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Type: Journal article
Title: Phrenic nerve injury after atrial fibrillation catheter ablation: characterization and outcome in a multicenter study
Author: Sacher, F.
Monahan, K.
Thomas, S.
Davidson, N.
Adragao, P.
Sanders, P.
Hocini, M.
Takahashi, Y.
Rotter, M.
Rostock, T.
Hsu, L.
Clementy, J.
Haissaguerre, M.
Ross, D.
Packer, D.
Jais, P.
Citation: Journal of the American College of Cardiology, 2006; 47(12):2498-2503
Publisher: Elsevier Science Inc
Issue Date: 2006
ISSN: 0735-1097
Statement of
Frédéric Sacher, Kristi H. Monahan, Stuart P. Thomas, Neil Davidson, Pedro Adragao, Prashanthan Sanders, Mélèze Hocini, Yoshihide Takahashi, Martin Rotter, Thomas Rostock, Li-Fern Hsu, Jacques Clémenty, Michel Haïssaguerre, David L. Ross, Douglas L. Packer, Pierre Jaïs
Abstract: <h4>Objectives</h4>The purpose of this study was to characterize the occurrence of phrenic nerve injury (PNI) and its outcome after radiofrequency (RF) ablation of atrial fibrillation (AF).<h4>Background</h4>It is recognized that extra-myocardial damage may develop owing to penetration of ablative energy.<h4>Methods</h4>Between 1997 and 2004, 3,755 consecutive patients underwent AF ablation at five centers. Among them, 18 patients (0.48%; 9 male, 54 +/- 10 years) had PNI (16 right, 2 left). The procedure consisted of pulmonary vein (PV) isolation in 15 patients and anatomic circumferential ablation in 3 patients, with additional left atrial lesions (n = 11) and/or superior vena cava (SVC) disconnection (n = 4).<h4>Results</h4>Right PNI occurred during ablation of right superior PV (n = 12) or SVC disconnection (n = 3). Left PNI occurred during ablation at the left atrial appendage. Immediate features were dyspnea, cough, hiccup, and/or sudden diaphragmatic elevation in 9, and in the remaining the diagnosis was made after ablation owing to dyspnea (n = 7) or on routine radiographic evaluation (n = 2). Four patients (22%) were asymptomatic. Complete recovery occurred in 12 patients (66%). Recovery occurred within 24 h in the two patients with left PNI and in one patient with right PNI occurring with SVC disconnection. In the other nine patients, right PNI recovery occurred after 4 +/- 5 months (1 to 12 months) with respiratory rehabilitation. After a mean follow-up of 36 +/- 33 months, six patients have persistent PNI (three with partial and three with no recovery).<h4>Conclusions</h4>In this multicenter experience, PNI was a rare complication (0.48%) of AF ablation. Ablation of the right superior PV, SVC, and left atrial appendage were associated with PNI. Complete (66%) or partial (17%) recovery was observed in the majority.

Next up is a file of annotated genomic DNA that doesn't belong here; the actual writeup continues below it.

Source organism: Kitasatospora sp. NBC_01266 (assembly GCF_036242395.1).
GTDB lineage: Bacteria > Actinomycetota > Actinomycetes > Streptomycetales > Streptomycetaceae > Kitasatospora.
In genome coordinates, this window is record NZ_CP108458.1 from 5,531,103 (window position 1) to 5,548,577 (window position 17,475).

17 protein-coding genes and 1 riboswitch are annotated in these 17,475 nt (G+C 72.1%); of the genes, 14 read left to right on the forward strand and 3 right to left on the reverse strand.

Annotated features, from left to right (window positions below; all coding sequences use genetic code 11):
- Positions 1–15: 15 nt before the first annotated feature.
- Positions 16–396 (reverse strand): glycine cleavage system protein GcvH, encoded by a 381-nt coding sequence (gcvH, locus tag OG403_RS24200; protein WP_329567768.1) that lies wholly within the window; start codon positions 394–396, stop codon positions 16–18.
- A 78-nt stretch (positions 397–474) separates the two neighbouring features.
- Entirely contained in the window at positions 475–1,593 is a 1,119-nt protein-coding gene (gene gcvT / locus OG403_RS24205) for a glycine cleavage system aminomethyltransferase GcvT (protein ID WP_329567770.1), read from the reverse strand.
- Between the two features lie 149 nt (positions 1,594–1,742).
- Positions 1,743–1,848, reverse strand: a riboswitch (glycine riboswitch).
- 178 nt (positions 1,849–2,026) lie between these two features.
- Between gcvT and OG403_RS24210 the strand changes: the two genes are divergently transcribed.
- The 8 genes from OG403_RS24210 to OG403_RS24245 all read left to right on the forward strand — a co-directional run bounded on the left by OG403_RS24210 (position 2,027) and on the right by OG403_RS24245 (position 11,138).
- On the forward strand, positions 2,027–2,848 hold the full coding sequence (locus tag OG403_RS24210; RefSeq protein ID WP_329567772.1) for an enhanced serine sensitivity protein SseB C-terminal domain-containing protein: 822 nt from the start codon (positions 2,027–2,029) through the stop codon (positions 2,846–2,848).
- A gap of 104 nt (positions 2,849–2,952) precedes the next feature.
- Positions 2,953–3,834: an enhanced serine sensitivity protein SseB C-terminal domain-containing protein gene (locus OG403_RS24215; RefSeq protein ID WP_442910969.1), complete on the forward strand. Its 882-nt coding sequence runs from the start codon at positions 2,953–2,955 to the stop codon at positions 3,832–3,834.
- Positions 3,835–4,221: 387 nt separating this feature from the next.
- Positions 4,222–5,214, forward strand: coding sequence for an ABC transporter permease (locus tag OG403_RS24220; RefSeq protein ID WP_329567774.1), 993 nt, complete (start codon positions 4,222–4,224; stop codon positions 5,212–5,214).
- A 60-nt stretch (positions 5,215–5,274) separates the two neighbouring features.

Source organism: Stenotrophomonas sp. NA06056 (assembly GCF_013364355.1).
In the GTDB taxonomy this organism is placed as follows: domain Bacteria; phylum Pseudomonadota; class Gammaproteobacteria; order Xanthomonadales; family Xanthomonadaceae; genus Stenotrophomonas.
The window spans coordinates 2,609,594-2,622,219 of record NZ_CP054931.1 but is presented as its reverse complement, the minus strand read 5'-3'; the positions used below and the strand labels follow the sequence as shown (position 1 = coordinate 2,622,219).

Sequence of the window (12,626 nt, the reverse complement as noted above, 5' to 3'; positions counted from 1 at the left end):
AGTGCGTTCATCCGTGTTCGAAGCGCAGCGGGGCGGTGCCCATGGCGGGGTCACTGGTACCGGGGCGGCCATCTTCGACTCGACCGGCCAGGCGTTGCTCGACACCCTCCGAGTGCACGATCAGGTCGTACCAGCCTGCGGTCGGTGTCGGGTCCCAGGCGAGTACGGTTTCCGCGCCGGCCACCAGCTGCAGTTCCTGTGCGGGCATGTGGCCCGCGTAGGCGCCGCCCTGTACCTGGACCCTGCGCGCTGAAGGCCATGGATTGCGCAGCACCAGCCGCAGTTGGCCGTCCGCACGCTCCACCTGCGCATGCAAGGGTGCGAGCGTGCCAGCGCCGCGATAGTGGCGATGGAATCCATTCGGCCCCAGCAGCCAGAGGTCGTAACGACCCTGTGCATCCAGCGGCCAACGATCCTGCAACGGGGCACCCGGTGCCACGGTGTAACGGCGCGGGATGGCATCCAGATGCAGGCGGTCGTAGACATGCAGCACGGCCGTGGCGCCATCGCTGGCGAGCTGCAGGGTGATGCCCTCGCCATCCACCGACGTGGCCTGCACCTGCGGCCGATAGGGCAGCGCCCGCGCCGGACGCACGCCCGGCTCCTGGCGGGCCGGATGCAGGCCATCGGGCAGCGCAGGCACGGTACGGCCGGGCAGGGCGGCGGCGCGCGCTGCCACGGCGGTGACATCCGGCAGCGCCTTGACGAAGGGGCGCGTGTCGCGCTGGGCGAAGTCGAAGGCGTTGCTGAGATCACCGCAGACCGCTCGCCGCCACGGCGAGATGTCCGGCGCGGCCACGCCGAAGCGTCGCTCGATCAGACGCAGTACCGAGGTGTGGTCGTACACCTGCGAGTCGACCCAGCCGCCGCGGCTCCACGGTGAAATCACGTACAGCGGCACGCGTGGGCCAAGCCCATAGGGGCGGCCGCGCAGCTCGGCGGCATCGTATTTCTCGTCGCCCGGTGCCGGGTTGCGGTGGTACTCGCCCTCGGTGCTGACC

Keywords: Phrenic Nerve; Humans; Atrial Fibrillation; Intraoperative Complications; Catheter Ablation; Adult; Aged; Middle Aged; Female; Male
Description: © 2006 American College of Cardiology Foundation
RMID: 0020071810
DOI: 10.1016/j.jacc.2006.02.050
Appears in Collections:Medicine publications

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